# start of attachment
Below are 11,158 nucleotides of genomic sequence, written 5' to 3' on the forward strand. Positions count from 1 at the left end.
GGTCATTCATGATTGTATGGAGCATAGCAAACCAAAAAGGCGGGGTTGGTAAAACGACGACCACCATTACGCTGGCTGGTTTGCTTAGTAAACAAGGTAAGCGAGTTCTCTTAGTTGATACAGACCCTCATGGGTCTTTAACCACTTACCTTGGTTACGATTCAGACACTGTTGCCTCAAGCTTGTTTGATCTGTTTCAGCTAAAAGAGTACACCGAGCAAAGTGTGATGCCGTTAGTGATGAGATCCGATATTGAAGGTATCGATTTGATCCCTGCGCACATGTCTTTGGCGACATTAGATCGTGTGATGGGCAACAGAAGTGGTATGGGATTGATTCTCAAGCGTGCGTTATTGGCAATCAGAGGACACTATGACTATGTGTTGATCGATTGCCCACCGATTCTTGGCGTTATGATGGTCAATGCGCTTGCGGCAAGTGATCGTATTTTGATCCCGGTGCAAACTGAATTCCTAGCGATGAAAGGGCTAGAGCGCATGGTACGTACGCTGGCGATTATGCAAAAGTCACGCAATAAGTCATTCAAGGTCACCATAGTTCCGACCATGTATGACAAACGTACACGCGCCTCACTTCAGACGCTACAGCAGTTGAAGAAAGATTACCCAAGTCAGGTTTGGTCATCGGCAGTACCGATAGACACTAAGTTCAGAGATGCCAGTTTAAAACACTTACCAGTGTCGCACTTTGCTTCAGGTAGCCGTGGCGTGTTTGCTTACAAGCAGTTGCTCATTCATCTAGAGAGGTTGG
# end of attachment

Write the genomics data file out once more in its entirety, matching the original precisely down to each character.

Below are 11,158 nucleotides of genomic sequence, written 5' to 3' on the forward strand. Positions count from 1 at the left end.
GGTCATTCATGATTGTATGGAGCATAGCAAACCAAAAAGGCGGGGTTGGTAAAACGACGACCACCATTACGCTGGCTGGTTTGCTTAGTAAACAAGGTAAGCGAGTTCTCTTAGTTGATACAGACCCTCATGGGTCTTTAACCACTTACCTTGGTTACGATTCAGACACTGTTGCCTCAAGCTTGTTTGATCTGTTTCAGCTAAAAGAGTACACCGAGCAAAGTGTGATGCCGTTAGTGATGAGATCCGATATTGAAGGTATCGATTTGATCCCTGCGCACATGTCTTTGGCGACATTAGATCGTGTGATGGGCAACAGAAGTGGTATGGGATTGATTCTCAAGCGTGCGTTATTGGCAATCAGAGGACACTATGACTATGTGTTGATCGATTGCCCACCGATTCTTGGCGTTATGATGGTCAATGCGCTTGCGGCAAGTGATCGTATTTTGATCCCGGTGCAAACTGAATTCCTAGCGATGAAAGGGCTAGAGCGCATGGTACGTACGCTGGCGATTATGCAAAAGTCACGCAATAAGTCATTCAAGGTCACCATAGTTCCGACCATGTATGACAAACGTACACGCGCCTCACTTCAGACGCTACAGCAGTTGAAGAAAGATTACCCAAGTCAGGTTTGGTCATCGGCAGTACCGATAGACACTAAGTTCAGAGATGCCAGTTTAAAACACTTACCAGTGTCGCACTTTGCTTCAGGTAGCCGTGGCGTGTTTGCTTACAAGCAGTTGCTCATTCATCTAGAGAGGTTGG